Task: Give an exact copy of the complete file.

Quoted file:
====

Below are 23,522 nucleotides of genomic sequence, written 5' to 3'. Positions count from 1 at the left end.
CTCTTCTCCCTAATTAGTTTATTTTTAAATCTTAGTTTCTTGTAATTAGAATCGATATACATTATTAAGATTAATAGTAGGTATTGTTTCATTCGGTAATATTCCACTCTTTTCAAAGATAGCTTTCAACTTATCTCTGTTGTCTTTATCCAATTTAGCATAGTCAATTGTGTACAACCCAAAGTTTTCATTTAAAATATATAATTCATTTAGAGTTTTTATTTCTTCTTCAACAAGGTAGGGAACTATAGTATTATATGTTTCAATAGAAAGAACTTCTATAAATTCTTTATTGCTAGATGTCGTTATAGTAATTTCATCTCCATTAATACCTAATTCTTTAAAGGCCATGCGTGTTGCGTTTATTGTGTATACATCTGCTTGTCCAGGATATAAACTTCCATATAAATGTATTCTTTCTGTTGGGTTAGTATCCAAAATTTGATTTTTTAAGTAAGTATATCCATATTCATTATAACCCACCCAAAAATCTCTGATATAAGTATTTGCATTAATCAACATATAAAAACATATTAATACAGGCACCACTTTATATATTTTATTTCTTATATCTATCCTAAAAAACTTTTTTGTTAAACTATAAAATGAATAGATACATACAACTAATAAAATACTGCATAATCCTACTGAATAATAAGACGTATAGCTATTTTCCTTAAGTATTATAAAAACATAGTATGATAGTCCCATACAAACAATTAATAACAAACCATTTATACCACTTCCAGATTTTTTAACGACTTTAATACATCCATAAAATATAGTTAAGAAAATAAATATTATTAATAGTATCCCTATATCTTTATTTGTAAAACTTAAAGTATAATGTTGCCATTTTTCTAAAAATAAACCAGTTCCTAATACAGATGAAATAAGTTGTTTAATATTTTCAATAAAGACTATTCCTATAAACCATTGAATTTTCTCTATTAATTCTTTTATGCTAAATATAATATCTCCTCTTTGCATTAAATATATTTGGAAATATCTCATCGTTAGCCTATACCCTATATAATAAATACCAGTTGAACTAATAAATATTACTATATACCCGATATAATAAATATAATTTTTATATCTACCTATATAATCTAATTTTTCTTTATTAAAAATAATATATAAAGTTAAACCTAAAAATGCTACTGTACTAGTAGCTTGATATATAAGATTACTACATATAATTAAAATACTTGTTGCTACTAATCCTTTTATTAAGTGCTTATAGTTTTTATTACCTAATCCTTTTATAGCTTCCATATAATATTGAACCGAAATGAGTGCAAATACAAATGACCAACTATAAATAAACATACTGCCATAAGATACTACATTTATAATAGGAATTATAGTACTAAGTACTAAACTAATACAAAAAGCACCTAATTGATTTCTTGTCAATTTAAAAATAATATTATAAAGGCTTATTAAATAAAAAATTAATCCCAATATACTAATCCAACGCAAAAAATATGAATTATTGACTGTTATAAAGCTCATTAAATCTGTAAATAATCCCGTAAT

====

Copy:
Below are 23,522 nucleotides of genomic sequence, written 5' to 3'. Positions count from 1 at the left end.
CTCTTCTCCCTAATTAGTTTATTTTTAAATCTTAGTTTCTTGTAATTAGAATCGATATACATTATTAAGATTAATAGTAGGTATTGTTTCATTCGGTAATATTCCACTCTTTTCAAAGATAGCTTTCAACTTATCTCTGTTGTCTTTATCCAATTTAGCATAGTCAATTGTGTACAACCCAAAGTTTTCATTTAAAATATATAATTCATTTAGAGTTTTTATTTCTTCTTCAACAAGGTAGGGAACTATAGTATTATATGTTTCAATAGAAAGAACTTCTATAAATTCTTTATTGCTAGATGTCGTTATAGTAATTTCATCTCCATTAATACCTAATTCTTTAAAGGCCATGCGTGTTGCGTTTATTGTGTATACATCTGCTTGTCCAGGATATAAACTTCCATATAAATGTATTCTTTCTGTTGGGTTAGTATCCAAAATTTGATTTTTTAAGTAAGTATATCCATATTCATTATAACCCACCCAAAAATCTCTGATATAAGTATTTGCATTAATCAACATATAAAAACATATTAATACAGGCACCACTTTATATATTTTATTTCTTATATCTATCCTAAAAAACTTTTTTGTTAAACTATAAAATGAATAGATACATACAACTAATAAAATACTGCATAATCCTACTGAATAATAAGACGTATAGCTATTTTCCTTAAGTATTATAAAAACATAGTATGATAGTCCCATACAAACAATTAATAACAAACCATTTATACCACTTCCAGATTTTTTAACGACTTTAATACATCCATAAAATATAGTTAAGAAAATAAATATTATTAATAGTATCCCTATATCTTTATTTGTAAAACTTAAAGTATAATGTTGCCATTTTTCTAAAAATAAACCAGTTCCTAATACAGATGAAATAAGTTGTTTAATATTTTCAATAAAGACTATTCCTATAAACCATTGAATTTTCTCTATTAATTCTTTTATGCTAAATATAATATCTCCTCTTTGCATTAAATATATTTGGAAATATCTCATCGTTAGCCTATACCCTATATAATAAATACCAGTTGAACTAATAAATATTACTATATACCCGATATAATAAATATAATTTTTATATCTACCTATATAATCTAATTTTTCTTTATTAAAAATAATATATAAAGTTAAACCTAAAAATGCTACTGTACTAGTAGCTTGATATATAAGATTACTACATATAATTAAAATACTTGTTGCTACTAATCCTTTTATTAAGTGCTTATAGTTTTTATTACCTAATCCTTTTATAGCTTCCATATAATATTGAACCGAAATGAGTGCAAATACAAATGACCAACTATAAATAAACATACTGCCATAAGATACTACATTTATAATAGGAATTATAGTACTAAGTACTAAACTAATACAAAAAGCACCTAATTGATTTCTTGTCAATTTAAAAATAATATTATAAAGGCTTATTAAATAAAAAATTAATCCCAATATACTAATCCAACGCAAAAAATATGAATTATTGACTGTTATAAAGCTCATTAAATCTGTAAATAATCCCGTAAT